Monday, April 28

Sometimes Painting = Frustration

Sailing Away
Acrylic on Canvas Panel
11 x 14 in/27.9 x 35.6 cm
Copyright 2014
Today's image is one of my recent paintings, fresh off the easel just last Saturday. I suppose the warmer weather here in Texas has me thinking of summer, so I sifted through a lot of my digital photos until I found one that fit my mood, and painted it.

I like the high horizon line and the somewhat complementary colors of the green-ish water against the warm orange-ish glow of the late afternoon sun on the hills.

Just so you know, I did it over several times trying to paint the illusion of distance in the water correctly, and it can get frustrating. But understanding that sometimes frustration goes with painting helps. I think I read even Monet had those moments--not comparing myself to Monet, of course, just the frustration.

Anyway, I hope you like it. If anyone is interested in it, email me.

Monday, April 21

Keep on Painting

The Summer House
Acrylic on Canvas Panel
8 x 10 in/20.3 x 25.4 cm
Copyright 2014
The simple message in today's blog is to remind yourself to keep on painting no matter what. Paint through the good times and bad, through the successes and failures.

When your head tells you to quit but your heart won't allow it--keep on painting.

When you're ready to throw your painting(s) in the proverbial trash bin, don't do it--keep on painting.

When you've run out of things to paint and your creativity has left the building, just take a walk, and when you get back--keep on painting.

Like getting back up on that horse after you've been thrown, you must get out your paints and keep on painting.

Otherwise, like so many things in life, you will regret it in the morning.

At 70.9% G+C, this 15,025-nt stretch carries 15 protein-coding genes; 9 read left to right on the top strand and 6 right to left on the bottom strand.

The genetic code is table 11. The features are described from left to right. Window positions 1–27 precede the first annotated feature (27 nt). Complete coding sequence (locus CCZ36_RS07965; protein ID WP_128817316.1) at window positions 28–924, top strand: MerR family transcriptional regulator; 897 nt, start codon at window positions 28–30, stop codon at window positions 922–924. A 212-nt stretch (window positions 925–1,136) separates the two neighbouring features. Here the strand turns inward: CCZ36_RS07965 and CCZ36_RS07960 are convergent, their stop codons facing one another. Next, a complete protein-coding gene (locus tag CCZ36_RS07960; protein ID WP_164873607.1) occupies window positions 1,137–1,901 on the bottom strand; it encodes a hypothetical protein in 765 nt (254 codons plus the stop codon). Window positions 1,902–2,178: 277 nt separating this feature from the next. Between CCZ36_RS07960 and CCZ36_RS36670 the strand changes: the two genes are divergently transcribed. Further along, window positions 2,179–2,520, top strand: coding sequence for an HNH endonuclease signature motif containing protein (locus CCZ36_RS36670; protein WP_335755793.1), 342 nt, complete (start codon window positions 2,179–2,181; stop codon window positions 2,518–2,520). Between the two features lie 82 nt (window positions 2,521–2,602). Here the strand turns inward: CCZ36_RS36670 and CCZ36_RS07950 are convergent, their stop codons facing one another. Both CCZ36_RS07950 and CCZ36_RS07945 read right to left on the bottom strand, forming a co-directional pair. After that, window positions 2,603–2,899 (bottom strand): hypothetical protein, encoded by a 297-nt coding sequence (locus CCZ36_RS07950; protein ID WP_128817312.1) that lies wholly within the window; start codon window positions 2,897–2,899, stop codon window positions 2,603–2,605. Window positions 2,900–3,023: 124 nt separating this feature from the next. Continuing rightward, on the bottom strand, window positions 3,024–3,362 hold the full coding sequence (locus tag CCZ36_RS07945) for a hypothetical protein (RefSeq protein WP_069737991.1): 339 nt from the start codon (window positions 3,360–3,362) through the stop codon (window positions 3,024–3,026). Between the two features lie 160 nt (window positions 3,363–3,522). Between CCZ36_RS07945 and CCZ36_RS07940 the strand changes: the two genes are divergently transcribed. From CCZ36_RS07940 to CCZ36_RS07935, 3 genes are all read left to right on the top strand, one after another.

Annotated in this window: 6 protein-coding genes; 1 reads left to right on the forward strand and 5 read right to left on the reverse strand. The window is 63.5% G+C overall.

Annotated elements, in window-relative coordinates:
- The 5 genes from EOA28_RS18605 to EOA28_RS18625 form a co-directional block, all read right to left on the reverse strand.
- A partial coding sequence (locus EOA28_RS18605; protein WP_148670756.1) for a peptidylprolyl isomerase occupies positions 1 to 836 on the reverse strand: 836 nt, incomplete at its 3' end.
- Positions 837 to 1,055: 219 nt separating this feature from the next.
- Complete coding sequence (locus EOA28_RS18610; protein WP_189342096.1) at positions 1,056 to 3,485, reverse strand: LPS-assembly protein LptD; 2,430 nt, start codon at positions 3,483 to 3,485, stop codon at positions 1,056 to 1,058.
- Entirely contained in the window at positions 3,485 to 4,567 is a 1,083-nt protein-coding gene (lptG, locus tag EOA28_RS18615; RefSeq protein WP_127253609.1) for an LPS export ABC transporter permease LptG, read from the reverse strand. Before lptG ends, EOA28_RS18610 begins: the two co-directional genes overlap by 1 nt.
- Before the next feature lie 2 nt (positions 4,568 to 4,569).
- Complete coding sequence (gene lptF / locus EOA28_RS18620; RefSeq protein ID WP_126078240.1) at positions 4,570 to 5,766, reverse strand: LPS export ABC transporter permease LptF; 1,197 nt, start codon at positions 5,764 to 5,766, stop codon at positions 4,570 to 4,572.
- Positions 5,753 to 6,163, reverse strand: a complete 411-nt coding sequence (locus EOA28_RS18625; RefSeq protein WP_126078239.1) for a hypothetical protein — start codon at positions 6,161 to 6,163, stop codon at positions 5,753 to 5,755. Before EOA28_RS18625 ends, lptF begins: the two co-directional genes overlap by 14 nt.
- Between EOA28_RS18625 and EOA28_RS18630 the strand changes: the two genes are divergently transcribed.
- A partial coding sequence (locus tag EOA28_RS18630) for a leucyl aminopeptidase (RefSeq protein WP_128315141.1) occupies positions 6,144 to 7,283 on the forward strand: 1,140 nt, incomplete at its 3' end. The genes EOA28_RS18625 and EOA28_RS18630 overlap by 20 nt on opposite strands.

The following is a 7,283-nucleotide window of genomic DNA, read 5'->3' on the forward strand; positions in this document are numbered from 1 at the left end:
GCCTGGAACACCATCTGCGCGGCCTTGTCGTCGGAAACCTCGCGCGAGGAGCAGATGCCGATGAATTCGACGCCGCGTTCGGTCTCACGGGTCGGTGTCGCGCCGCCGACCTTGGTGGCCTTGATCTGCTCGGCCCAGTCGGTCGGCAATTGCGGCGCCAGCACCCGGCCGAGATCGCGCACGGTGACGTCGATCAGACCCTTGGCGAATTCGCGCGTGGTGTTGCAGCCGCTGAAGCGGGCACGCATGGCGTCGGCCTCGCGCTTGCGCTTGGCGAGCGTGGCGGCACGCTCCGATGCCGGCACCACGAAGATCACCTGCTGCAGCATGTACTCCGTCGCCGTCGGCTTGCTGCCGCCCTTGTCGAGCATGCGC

Monday, April 14

Deciding on a Color Palette

A City by the River
Acrylic on Canvas Panel
12 x 12 in/30.5 x 30.5 cm
Copyright 2014
One of the things I have both enjoyed and struggled with in my painting life is finding a color palette that suits me. Evidently this causes angst for others as well from all the blogs and articles you read online. Everyone seems interested to know which painter uses which colors and how that works or not and how many colors should you use, etc.

It's enjoyable, in a way, in that it's a continuous learning process on color theory and you get to try it out with each painting. The struggle is that it can get confusing and, if you're like me, you tend to switch it up too often as you run across painters you admire and want to paint like.

I admit I don't spend too much time worrying about if I have too few or too many colors or if I should use both a warm and cool of each primary, or whether split complementary colors is the way to go or whatever.

Anyway, for the moment--this week!-- here is my palette for both acrylic and oil (water-mixable):

Titanium White

Cad Red Light

Primary Red

Cad Yellow Light

Lemon Yellow

Yellow Ochre

Ultramarine Blue

Pthalo Blue (green shade)

I basically try out a palette and if I like the way it looks on a finished painting, then I'm happy (or pretty happy).

Monday, April 7

To Paint or Not to Paint Photo-Realism?

Southern Coast
Acrylic on Stretched Canvas
16 x 20 in/40.6 x 50.8 cm
Copyright 2014
You would never know it by looking at today's image, but I was NOT trying to paint it photo-realistically. No way around it--it looks like a photograph or pretty much like a photograph.

That is not how I wanted to paint it. Yes, I was using a reference photo, but to repeat, that is not how I wanted to paint it.

Many people like (or love) photo-realism. If the painting doesn't look like a photo, then they don't like it.

Many people don't like photo-realism either very much or at all. I am one of those who doesn't like it very much. I think it has its place and is naturally convincing--if done well, how could it not be? Certain motifs lend themselves to photo-realism, such as architecture, in my opinion.

I, however, would much rather be painting more loosely, more openly, more impressionistically. I have been working and working on doing that. And then I painted today's image, and even though I could see it happening (before my very eyes), I just couldn't seem to stop it.

I believe it's because for several years I did nothing but paint almost exactly what was in my reference photos. That's the problem with painting from reference photos--you rely too much on the camera and not enough on your artistic and painting ability.

Others may love it, but I am trying not to paint photo-realistically. However I may just enter it in the annual National Society of Painters in Casein & Acrylic show.